If you’re really squeamish about blood and body parts and squishy bits, this isn’t the book for you. Marsh talks a lot about the practicality of operating on the brain, as well as about interacting with patients, decision making, dealing with outcomes, training new surgeons, etc. He’s very frank about all of it. If, like me, you’re planning to become a doctor, you might want to read it just to get a frank, unvarnished view of what it’s like to work in the NHS, what it’s like to have people’s lives in your hands, and how to (and sometimes how not to) interact with patients and coworkers. He has the humility to admit that he’s not perfect, without false modesty. He’s a brain surgeon, and he’s bloody good at it: if he weren’t, a lot more people would be dead. But he does make mistakes, and he owns up to them — both the avoidable and the unavoidable ones.
Some parts of this book feel painfully real, too. I’ve been the family member being told by a doctor that someone isn’t going to make it; seeing it from the doctor’s perspective is no easier. I really appreciated Marsh’s humanity about these things: he wasn’t afraid to admit that he didn’t want to meet bereaved family members, but he did meet them all the same, and confess to his mistakes where he’d made them.
On another level, of course, the book is fascinating just because it’s about the brain. Neurology or genetics are tentatively my interests right now, and while I’m not going within a football field’s length of neurosurgery, this still had a lot of fascinating insights.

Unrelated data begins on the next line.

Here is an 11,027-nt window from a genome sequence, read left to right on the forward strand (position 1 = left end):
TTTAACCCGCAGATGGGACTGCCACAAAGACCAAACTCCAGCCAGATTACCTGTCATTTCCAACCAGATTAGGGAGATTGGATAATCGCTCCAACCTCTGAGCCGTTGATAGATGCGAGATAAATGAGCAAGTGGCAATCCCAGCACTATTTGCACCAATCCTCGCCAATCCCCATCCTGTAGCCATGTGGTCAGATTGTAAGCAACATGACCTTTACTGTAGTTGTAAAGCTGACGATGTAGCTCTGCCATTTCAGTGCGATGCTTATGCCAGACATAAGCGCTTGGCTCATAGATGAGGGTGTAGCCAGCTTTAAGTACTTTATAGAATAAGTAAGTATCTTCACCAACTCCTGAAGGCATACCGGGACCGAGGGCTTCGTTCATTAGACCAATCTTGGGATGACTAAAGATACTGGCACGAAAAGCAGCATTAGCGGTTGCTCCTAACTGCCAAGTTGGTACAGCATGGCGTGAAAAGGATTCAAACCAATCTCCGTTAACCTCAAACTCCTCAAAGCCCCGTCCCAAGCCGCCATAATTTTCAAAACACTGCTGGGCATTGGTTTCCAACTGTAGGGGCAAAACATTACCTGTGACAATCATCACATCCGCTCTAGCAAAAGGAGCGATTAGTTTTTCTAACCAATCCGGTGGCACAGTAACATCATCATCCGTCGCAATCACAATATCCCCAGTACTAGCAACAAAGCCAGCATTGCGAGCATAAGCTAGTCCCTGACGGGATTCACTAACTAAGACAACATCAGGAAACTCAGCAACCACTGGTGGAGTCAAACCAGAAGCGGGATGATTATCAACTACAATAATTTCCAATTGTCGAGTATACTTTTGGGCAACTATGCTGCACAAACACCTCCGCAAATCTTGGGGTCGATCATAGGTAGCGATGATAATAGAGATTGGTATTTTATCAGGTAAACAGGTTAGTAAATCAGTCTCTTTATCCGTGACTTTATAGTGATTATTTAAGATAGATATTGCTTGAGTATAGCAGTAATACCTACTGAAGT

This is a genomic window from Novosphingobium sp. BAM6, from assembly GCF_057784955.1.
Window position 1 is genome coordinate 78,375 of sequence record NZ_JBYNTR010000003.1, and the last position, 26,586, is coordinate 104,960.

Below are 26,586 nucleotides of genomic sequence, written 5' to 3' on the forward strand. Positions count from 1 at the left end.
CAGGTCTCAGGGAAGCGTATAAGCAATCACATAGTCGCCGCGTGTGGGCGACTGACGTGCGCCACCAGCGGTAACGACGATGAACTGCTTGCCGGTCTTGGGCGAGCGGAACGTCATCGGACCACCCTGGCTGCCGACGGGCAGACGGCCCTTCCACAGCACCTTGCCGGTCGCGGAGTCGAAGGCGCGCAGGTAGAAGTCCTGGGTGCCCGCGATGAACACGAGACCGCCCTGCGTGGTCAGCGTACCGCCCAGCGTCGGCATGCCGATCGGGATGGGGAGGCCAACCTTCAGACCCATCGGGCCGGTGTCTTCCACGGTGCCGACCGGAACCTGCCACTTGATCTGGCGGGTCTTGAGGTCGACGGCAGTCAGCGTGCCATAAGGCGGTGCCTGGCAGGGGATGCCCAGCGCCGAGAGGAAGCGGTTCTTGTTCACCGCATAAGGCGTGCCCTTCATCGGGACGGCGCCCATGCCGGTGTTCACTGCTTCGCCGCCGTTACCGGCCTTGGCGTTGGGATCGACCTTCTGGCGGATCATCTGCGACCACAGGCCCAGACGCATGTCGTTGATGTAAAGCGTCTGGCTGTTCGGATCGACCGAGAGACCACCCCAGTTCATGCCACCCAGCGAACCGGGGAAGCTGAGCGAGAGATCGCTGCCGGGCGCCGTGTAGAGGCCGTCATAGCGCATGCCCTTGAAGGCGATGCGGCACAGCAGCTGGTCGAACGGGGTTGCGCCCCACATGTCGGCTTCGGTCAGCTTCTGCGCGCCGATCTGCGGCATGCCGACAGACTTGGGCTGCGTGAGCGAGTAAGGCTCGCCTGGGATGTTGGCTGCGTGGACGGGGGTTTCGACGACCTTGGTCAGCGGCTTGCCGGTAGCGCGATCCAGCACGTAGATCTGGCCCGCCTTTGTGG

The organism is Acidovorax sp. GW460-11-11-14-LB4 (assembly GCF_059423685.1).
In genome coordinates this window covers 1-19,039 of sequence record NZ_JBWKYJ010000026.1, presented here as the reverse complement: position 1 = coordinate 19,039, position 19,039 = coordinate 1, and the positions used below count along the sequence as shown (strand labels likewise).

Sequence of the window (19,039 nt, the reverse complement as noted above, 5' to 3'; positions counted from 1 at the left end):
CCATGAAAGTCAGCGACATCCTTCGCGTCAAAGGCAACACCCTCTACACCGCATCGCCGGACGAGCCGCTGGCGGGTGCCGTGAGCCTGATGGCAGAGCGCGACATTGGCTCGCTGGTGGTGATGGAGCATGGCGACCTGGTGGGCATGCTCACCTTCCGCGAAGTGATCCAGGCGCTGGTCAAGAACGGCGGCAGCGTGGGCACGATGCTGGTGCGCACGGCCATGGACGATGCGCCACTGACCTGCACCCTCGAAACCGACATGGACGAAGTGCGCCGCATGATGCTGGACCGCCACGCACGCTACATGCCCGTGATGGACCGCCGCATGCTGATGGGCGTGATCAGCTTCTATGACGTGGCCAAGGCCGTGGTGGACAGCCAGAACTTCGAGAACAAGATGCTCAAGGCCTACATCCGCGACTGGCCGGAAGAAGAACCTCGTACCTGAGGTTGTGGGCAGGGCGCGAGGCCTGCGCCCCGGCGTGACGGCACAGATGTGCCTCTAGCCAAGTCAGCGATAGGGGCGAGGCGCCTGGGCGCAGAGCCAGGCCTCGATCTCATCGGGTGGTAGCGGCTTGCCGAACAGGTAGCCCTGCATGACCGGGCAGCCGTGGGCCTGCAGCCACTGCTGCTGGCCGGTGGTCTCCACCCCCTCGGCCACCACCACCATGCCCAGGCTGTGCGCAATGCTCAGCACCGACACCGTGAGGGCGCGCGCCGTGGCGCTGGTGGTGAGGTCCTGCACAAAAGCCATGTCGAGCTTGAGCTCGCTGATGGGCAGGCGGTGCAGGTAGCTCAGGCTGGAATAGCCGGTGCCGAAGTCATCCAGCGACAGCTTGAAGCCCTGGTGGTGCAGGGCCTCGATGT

As a volunteer for a charity for the blind, I heard about a patient my age who had brain surgery. She was fine before, aside from the tumour on her pituitary gland which was just starting to cause problems. She came out of it totally blind; in removing the tumour on her pituitary gland, the surgeon also irreparably damaged her optic chiasm (where the optic nerves cross). Mostly, I’ve thought about this from her perspective — now I find myself wondering about that surgeon. Did he think it went perfectly, until after? The damage might not have been apparent until she woke up from anaesthesia. He did well, otherwise; got the whole tumour, as near as damn it. And yet the course of that young woman’s life is completely changed all the same. A lot of the things she wanted to do aren’t possible anymore. I bet it felt just a little bit like failure, even if he saved her life.
It makes me doubt being a doctor, a little. But it also makes me think about the importance of good doctors — not just technically good, but doctors who try to do good; who may make mistakes, but admit to them, and try to redress the damage. I want to be one of them, for sure.